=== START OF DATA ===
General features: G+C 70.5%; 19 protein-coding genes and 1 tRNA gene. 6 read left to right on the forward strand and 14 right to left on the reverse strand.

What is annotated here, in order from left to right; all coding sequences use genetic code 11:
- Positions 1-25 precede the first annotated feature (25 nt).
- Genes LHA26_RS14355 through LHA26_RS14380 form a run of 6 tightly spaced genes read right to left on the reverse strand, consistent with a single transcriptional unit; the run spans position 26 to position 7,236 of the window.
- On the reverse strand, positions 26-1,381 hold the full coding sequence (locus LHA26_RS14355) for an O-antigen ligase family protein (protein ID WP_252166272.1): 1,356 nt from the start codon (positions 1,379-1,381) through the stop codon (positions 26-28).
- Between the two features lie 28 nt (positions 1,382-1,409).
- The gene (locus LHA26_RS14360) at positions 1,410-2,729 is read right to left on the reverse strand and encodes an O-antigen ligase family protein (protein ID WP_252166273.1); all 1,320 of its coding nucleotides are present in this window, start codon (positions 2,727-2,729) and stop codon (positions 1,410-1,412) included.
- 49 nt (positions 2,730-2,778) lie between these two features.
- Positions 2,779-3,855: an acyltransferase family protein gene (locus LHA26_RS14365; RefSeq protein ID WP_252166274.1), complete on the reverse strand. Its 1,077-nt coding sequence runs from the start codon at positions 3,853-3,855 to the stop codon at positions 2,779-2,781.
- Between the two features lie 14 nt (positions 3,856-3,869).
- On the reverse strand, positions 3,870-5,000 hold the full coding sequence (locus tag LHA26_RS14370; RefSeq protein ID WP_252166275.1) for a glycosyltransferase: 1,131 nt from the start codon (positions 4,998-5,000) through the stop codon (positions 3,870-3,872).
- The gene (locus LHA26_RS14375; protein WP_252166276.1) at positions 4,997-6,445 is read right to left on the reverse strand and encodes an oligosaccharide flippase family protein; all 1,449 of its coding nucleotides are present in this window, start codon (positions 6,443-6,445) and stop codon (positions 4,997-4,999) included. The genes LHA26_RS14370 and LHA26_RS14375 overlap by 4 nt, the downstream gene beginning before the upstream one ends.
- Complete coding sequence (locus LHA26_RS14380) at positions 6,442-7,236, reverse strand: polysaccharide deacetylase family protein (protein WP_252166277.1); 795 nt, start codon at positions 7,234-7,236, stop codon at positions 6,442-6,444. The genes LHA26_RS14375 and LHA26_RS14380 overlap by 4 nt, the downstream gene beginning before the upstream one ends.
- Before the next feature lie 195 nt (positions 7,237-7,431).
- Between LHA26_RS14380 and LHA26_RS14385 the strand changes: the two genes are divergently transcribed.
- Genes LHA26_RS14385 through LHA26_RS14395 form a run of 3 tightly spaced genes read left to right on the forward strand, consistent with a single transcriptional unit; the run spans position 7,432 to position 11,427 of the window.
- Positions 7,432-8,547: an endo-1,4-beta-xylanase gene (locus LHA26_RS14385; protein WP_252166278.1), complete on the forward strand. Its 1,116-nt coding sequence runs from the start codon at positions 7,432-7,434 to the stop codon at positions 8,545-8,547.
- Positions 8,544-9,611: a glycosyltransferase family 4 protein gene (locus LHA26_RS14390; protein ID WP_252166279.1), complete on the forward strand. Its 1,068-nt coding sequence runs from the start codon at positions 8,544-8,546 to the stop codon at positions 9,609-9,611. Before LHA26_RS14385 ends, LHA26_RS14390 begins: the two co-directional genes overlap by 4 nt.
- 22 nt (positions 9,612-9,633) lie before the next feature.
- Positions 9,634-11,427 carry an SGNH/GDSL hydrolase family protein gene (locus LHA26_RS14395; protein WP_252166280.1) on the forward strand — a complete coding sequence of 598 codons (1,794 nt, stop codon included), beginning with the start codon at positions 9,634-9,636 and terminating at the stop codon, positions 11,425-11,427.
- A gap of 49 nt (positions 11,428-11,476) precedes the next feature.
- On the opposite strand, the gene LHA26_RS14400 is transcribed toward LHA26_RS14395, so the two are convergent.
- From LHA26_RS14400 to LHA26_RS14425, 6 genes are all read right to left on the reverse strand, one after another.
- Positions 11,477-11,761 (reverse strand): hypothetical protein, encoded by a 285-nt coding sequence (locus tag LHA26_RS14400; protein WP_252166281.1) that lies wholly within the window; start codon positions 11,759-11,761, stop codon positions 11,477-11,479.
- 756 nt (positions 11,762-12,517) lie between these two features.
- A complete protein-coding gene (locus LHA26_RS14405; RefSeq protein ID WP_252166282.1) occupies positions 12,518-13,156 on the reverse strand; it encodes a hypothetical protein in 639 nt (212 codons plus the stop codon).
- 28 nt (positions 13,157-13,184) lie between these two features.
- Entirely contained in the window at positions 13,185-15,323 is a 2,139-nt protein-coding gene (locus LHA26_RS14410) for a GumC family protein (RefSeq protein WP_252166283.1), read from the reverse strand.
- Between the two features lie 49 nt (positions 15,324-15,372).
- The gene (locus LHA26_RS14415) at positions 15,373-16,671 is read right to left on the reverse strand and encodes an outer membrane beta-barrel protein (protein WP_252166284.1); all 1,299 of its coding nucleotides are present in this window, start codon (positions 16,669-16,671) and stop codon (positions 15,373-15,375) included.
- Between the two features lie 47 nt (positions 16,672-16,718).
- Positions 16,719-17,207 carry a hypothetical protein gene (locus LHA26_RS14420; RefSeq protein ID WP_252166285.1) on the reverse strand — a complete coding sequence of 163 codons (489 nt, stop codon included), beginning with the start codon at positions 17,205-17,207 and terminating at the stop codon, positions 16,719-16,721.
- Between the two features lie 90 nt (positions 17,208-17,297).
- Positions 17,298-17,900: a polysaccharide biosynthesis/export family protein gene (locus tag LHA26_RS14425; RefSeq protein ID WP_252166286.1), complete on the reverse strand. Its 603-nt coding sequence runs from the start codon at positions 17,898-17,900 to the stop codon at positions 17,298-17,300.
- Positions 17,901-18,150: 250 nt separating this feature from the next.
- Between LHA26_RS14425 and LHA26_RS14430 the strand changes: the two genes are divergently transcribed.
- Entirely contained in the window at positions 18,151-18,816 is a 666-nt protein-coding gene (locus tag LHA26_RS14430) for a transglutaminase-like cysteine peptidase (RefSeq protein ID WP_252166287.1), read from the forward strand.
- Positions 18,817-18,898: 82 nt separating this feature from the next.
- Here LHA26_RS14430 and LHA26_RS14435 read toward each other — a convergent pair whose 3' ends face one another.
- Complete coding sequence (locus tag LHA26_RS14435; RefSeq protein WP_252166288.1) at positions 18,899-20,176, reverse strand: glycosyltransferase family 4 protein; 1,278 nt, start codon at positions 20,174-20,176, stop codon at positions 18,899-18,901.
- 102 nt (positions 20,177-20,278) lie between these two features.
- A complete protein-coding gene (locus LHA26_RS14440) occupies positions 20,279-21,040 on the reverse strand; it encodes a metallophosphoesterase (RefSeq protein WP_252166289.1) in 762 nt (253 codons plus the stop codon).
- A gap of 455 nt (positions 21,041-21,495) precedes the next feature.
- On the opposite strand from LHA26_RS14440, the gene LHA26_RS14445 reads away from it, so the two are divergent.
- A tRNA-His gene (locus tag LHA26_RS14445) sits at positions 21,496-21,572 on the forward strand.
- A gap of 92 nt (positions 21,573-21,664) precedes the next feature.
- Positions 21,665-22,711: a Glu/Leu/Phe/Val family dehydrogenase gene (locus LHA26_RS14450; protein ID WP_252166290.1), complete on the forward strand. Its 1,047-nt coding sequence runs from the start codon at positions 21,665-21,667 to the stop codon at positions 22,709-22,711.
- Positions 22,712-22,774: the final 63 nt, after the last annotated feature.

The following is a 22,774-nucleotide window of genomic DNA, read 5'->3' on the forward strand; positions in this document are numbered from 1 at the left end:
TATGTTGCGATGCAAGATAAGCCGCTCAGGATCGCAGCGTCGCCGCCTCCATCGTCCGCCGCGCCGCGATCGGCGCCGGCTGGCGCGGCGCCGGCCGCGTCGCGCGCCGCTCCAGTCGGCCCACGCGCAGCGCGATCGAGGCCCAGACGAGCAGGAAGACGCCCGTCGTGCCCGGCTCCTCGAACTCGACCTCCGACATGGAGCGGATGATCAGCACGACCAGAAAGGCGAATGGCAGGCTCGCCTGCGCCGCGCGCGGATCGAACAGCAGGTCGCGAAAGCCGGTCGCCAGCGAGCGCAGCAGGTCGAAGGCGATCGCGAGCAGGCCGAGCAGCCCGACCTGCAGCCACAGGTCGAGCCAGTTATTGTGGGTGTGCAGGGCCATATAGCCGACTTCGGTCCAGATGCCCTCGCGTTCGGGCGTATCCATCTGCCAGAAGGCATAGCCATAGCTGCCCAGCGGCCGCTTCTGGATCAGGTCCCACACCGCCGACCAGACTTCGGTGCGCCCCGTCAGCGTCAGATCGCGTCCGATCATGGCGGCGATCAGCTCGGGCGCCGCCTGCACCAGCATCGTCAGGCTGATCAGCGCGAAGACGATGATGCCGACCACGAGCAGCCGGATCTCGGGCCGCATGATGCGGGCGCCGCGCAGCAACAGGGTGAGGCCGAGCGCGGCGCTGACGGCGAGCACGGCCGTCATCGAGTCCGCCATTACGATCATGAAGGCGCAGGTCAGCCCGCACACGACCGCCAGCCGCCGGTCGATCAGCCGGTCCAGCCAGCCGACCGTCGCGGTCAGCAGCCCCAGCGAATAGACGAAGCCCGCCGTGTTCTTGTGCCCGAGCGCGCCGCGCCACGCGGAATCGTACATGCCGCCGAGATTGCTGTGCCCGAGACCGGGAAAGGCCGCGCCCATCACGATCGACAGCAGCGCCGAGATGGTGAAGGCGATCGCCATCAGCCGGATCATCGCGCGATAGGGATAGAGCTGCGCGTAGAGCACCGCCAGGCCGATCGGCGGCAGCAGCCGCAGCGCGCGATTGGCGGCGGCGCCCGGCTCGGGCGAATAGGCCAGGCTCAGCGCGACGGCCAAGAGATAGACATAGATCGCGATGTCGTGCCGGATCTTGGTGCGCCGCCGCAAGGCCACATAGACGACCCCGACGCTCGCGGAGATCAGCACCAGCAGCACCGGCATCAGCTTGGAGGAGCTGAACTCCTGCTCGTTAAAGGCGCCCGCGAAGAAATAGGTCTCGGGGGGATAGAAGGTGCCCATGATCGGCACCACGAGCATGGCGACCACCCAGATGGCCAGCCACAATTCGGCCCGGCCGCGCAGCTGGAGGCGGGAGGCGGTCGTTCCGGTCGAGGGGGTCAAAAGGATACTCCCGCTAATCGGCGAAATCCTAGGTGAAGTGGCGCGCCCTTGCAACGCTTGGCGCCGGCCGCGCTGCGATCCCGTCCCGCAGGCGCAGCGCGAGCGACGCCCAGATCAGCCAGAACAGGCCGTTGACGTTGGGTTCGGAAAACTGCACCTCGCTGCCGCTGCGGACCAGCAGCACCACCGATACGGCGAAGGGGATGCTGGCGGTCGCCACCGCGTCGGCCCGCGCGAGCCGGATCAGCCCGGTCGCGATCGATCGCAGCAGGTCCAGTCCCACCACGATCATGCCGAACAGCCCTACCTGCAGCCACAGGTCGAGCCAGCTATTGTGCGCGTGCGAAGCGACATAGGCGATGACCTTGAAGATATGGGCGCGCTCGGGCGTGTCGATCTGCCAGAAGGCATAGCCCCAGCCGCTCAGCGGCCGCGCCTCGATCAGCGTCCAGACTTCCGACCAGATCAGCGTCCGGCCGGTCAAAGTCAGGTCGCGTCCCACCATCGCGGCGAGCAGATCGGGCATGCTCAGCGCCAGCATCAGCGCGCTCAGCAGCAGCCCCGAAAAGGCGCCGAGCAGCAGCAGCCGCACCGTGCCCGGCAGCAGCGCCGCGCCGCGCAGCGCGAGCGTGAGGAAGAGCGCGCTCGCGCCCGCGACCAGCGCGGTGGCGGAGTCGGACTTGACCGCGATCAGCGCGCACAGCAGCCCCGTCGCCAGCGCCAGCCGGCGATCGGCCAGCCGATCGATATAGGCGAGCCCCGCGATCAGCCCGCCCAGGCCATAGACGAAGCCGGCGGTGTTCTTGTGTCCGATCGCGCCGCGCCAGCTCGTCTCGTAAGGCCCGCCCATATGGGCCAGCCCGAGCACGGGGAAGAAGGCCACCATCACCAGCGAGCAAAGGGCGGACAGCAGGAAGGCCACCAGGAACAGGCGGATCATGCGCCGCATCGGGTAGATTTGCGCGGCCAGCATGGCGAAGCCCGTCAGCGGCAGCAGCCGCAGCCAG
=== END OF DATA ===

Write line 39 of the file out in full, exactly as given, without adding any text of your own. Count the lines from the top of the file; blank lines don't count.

- Here LHA26_RS14430 and LHA26_RS14435 read toward each other — a convergent pair whose 3' ends face one another.